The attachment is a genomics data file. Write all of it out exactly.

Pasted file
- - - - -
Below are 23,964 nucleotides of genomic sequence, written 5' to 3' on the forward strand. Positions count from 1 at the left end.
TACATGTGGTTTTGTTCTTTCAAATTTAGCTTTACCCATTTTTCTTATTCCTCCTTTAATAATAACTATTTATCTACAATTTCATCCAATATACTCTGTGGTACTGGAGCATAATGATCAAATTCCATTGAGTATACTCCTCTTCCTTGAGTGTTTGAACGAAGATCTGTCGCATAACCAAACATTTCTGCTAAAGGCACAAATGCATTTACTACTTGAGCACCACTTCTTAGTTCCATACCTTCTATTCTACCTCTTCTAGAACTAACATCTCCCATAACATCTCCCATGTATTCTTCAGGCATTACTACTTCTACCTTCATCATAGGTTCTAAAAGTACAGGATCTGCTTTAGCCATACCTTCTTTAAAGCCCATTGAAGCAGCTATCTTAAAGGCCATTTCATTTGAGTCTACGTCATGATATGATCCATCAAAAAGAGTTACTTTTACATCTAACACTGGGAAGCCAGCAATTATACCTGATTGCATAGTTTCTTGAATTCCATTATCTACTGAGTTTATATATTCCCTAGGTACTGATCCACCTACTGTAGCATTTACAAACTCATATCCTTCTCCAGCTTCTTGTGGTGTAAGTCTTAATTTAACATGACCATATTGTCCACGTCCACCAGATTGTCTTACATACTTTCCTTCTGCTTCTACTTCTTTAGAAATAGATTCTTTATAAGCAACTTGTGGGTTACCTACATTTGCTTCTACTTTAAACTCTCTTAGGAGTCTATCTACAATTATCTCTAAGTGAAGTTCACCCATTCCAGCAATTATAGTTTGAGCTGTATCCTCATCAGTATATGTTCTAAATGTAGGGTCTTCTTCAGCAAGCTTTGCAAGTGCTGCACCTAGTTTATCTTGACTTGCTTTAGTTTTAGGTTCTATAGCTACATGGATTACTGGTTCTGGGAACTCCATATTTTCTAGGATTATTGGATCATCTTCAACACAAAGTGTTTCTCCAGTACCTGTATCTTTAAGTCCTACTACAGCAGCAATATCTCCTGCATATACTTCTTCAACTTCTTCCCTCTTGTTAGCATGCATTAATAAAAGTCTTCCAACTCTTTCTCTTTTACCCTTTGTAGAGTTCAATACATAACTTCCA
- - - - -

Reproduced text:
Below are 23,964 nucleotides of genomic sequence, written 5' to 3' on the forward strand. Positions count from 1 at the left end.
TACATGTGGTTTTGTTCTTTCAAATTTAGCTTTACCCATTTTTCTTATTCCTCCTTTAATAATAACTATTTATCTACAATTTCATCCAATATACTCTGTGGTACTGGAGCATAATGATCAAATTCCATTGAGTATACTCCTCTTCCTTGAGTGTTTGAACGAAGATCTGTCGCATAACCAAACATTTCTGCTAAAGGCACAAATGCATTTACTACTTGAGCACCACTTCTTAGTTCCATACCTTCTATTCTACCTCTTCTAGAACTAACATCTCCCATAACATCTCCCATGTATTCTTCAGGCATTACTACTTCTACCTTCATCATAGGTTCTAAAAGTACAGGATCTGCTTTAGCCATACCTTCTTTAAAGCCCATTGAAGCAGCTATCTTAAAGGCCATTTCATTTGAGTCTACGTCATGATATGATCCATCAAAAAGAGTTACTTTTACATCTAACACTGGGAAGCCAGCAATTATACCTGATTGCATAGTTTCTTGAATTCCATTATCTACTGAGTTTATATATTCCCTAGGTACTGATCCACCTACTGTAGCATTTACAAACTCATATCCTTCTCCAGCTTCTTGTGGTGTAAGTCTTAATTTAACATGACCATATTGTCCACGTCCACCAGATTGTCTTACATACTTTCCTTCTGCTTCTACTTCTTTAGAAATAGATTCTTTATAAGCAACTTGTGGGTTACCTACATTTGCTTCTACTTTAAACTCTCTTAGGAGTCTATCTACAATTATCTCTAAGTGAAGTTCACCCATTCCAGCAATTATAGTTTGAGCTGTATCCTCATCAGTATATGTTCTAAATGTAGGGTCTTCTTCAGCAAGCTTTGCAAGTGCTGCACCTAGTTTATCTTGACTTGCTTTAGTTTTAGGTTCTATAGCTACATGGATTACTGGTTCTGGGAACTCCATATTTTCTAGGATTATTGGATCATCTTCAACACAAAGTGTTTCTCCAGTACCTGTATCTTTAAGTCCTACTACAGCAGCAATATCTCCTGCATATACTTCTTCAACTTCTTCCCTCTTGTTAGCATGCATTAATAAAAGTCTTCCAACTCTTTCTCTTTTACCCTTTGTAGAGTTCAATACATAACTTCCA